It wasn't that long ago that to play some of the most popular VR titles out there, you had to splurge on a system that connected directly to your PC. The Oculus Quest is proof that those days are just about over: Its self-contained design means it's a great choice for that special someone who needs an easy escape. It can't do everything that more-traditional VR setups can, but beloved games like Superhot, Thumper and Beat Saber run well and look great on the Quest's dual-OLED screens. (Don't worry, it fits nicely over glasses too.) And since the Quest can share its video with nearby Chromecast-connected TVs, those solo experiences don't have to stay solo for long. All told, the Quest is a fantastic bit of hardware for newcomers and early adopters craving a little more flexibility. -- C.V.
The prices of flagship smartphones are getting ridiculously high, and you might know someone who's craving an upgrade but can't afford to buy themselves a new device. You don't need to spend $1,000 to get them one either. The $599 OnePlus 7T offers high-end specs for hundreds of dollars less than iPhones and Pixels with similar features. It has a bright, 6.55-inch screen that supports HDR and runs at a faster-than-average 90Hz, which makes for smoother videos when supported. It also has a capable triple-camera system that takes pretty good pictures that your friend will be happy to share on their Instagram.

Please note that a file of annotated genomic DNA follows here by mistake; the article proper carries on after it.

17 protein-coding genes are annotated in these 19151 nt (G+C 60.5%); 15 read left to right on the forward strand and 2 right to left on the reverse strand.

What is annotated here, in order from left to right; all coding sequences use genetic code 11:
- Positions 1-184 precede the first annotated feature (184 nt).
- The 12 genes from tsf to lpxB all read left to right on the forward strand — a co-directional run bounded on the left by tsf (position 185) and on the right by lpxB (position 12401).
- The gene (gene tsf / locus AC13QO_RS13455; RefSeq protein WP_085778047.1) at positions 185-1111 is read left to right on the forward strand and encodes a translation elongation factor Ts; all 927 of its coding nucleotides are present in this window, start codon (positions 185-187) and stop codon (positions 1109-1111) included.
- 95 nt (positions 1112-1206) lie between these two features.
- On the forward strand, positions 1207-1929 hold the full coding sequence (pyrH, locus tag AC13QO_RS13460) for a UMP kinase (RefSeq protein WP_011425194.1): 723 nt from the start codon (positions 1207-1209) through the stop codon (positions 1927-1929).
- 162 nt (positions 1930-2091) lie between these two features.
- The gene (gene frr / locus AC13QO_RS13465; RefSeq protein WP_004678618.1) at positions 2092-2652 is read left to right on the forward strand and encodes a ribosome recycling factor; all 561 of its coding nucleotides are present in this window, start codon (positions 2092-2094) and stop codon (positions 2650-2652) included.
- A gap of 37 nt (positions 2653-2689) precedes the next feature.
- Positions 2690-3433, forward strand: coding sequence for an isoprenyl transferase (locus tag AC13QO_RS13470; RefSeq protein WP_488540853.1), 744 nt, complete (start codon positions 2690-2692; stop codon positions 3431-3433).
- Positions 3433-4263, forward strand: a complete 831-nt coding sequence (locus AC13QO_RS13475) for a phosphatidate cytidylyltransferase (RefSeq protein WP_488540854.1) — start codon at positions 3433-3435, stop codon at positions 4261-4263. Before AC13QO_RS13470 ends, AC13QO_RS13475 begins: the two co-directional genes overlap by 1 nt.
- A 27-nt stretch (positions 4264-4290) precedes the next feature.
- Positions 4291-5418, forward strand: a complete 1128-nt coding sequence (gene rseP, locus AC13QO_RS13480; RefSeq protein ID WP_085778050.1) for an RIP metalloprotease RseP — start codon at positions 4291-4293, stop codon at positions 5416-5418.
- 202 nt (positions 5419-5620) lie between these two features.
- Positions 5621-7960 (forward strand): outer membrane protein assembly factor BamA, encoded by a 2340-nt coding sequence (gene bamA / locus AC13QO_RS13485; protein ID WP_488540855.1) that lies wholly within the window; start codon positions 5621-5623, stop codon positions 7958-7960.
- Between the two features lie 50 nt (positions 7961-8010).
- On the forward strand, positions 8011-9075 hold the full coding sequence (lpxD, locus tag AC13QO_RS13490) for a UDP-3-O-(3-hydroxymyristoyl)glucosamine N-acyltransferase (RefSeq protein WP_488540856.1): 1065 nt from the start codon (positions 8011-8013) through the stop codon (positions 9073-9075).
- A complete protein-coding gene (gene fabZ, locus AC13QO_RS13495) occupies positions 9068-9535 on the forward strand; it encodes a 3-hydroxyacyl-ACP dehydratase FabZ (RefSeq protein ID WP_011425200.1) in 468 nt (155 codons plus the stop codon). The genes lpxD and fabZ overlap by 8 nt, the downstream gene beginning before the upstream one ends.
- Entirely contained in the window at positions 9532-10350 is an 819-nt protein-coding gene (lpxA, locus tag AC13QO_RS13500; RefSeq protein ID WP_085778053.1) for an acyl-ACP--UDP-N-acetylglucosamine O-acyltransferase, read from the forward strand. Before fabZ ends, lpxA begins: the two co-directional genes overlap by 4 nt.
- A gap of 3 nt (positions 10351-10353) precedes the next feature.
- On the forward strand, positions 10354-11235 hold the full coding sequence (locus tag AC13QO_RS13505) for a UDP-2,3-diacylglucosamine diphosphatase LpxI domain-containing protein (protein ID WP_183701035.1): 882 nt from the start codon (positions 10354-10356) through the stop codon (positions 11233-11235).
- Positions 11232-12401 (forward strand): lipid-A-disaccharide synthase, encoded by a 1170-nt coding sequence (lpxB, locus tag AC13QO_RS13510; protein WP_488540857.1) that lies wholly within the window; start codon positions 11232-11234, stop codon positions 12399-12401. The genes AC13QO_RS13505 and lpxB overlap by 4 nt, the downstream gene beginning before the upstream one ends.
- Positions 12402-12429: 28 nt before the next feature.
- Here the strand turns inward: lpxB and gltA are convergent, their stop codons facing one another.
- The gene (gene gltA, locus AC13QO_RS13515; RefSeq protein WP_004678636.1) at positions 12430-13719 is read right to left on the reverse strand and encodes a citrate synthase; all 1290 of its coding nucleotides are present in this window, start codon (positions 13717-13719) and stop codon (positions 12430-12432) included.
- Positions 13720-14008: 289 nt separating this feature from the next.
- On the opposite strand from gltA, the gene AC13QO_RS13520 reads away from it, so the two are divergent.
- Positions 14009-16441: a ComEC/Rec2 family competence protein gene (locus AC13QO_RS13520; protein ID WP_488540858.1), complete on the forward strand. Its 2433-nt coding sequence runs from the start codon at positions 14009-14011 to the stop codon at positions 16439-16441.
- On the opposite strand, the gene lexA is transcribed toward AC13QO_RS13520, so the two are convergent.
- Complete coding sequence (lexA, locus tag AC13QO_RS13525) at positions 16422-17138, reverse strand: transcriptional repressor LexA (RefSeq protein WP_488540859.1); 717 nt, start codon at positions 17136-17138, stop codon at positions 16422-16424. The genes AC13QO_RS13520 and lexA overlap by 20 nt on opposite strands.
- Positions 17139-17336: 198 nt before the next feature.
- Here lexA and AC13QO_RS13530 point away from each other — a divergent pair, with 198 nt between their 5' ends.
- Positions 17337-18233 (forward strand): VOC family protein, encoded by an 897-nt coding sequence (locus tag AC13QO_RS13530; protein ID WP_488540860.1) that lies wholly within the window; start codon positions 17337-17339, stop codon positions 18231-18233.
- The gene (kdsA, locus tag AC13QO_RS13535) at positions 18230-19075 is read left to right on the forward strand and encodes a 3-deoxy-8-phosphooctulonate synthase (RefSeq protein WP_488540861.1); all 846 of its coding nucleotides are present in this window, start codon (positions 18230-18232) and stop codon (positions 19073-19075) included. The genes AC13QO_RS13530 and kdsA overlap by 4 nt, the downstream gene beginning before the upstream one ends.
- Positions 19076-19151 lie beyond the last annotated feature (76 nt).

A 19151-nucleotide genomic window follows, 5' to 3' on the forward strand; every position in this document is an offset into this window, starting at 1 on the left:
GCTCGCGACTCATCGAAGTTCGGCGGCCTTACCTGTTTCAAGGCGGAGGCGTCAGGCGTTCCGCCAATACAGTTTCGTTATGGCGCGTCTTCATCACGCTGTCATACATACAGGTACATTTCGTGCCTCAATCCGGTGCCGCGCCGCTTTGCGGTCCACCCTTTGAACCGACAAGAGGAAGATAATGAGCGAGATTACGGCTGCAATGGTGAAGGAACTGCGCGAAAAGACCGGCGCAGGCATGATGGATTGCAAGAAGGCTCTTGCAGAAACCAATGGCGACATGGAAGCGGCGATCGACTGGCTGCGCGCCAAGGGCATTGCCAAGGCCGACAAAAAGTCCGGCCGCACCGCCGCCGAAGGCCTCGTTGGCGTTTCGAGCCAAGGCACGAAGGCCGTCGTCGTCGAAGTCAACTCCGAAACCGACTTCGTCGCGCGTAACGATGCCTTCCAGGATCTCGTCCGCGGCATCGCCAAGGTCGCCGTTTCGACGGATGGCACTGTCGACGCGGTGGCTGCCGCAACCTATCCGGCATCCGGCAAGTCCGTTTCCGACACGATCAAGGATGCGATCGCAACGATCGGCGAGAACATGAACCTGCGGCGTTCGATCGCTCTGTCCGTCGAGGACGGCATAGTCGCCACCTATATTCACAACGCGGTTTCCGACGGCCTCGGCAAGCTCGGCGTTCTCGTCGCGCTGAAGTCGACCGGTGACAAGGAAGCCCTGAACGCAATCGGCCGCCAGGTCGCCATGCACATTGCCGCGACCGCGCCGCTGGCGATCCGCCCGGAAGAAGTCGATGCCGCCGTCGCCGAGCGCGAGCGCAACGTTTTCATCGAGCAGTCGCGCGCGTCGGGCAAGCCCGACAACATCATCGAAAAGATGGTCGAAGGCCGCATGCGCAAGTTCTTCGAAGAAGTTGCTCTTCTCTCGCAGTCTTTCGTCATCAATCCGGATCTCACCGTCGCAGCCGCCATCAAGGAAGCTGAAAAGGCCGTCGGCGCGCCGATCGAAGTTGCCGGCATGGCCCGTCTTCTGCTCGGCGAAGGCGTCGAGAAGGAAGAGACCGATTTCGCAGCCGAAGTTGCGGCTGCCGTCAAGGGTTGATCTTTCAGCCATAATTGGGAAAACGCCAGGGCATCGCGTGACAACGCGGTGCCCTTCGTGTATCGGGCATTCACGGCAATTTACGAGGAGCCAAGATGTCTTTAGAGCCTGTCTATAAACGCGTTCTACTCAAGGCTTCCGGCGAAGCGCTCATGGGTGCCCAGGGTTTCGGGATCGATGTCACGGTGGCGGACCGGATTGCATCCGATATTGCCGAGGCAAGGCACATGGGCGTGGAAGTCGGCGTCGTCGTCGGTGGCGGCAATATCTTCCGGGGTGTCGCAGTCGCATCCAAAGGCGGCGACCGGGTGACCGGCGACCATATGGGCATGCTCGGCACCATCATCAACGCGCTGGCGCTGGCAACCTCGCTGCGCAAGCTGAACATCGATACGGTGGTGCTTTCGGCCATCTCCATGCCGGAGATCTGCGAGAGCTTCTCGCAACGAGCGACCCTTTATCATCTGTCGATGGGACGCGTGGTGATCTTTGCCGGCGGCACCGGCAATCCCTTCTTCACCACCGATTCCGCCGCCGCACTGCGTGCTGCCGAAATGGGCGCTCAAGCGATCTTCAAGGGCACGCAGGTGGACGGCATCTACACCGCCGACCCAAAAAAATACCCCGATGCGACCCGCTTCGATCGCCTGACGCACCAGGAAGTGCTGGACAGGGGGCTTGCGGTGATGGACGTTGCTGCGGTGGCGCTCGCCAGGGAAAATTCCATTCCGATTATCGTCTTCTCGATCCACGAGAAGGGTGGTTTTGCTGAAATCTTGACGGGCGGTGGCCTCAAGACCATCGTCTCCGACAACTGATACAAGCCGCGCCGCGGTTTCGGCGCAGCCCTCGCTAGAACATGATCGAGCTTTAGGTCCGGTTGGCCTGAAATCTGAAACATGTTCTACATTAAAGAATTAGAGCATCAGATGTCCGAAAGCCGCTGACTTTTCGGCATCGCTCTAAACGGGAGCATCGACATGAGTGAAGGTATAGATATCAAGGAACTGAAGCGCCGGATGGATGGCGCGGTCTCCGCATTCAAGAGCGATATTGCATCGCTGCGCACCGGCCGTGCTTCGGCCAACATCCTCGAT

For the money, the OnePlus 7T even packs more-powerful processors than the Galaxy S10 and the Pixel 4 and matches its sleek, minimalist design with clean software. It lacks Pixel-only features like call screening and the Duplex AI-based restaurant-reservation service, but it's the best Android phone around for under $600. -- Cherlynn Low, Reviews Editor
Samsung Galaxy Watch Active 2
Sometimes your loved ones aren't great at taking care of themselves, however hard they try. Instead of nagging them to stay active and get more sleep, why not let the Galaxy Watch Active 2 help keep them on track? The smartwatch pairs with Android phones and reminds wearers to get up and move if they've been idle for longer than an hour. It also automatically detects when the user has been active for more than 15 minutes and sends encouraging messages. If your giftee is more conscientious about working out, the Active 2 is also great at keeping tabs on their performance across a variety of sports, including swimming.
The Active 2 features a touch-sensitive bezel that makes it slightly easier to interact with Samsung's wearable OS, which features thousands of apps so your giftee can find ways to make the watch more useful for them. Make sure you find the right size and color too: The 40mm model sits nicely on most wrists, though the 44mm version is better suited for those with bigger bones or who want to more easily read words on the screen. -- C.L.
Samsung Galaxy Tab S6
Premium Android tablets are so dead that even Google's given up making them. But they're still useful, especially for the aspiring artist or digital designer on your list. They'll particularly appreciate the Galaxy Tab S6 for its included S Pen stylus, which not only makes it a joy to sketch or scribble on a digital canvas but also turns into a remote control for things like the camera, browsers or media players.
The 10.5-inch tablet also offers a beautiful screen on which to watch Netflix or YouTube videos. Thanks to its super slim and light design as well as its long-lasting battery, it's a no-brainer for your friend to pack it in their carry-on for long flights. If you're feeling particularly generous, you can even throw in the companion keyboard cover for $180 so your giftee can more easily type out some emails and documents on the go. It's not great for serious productivity though, so you might be able to find a better option elsewhere. -- C.L.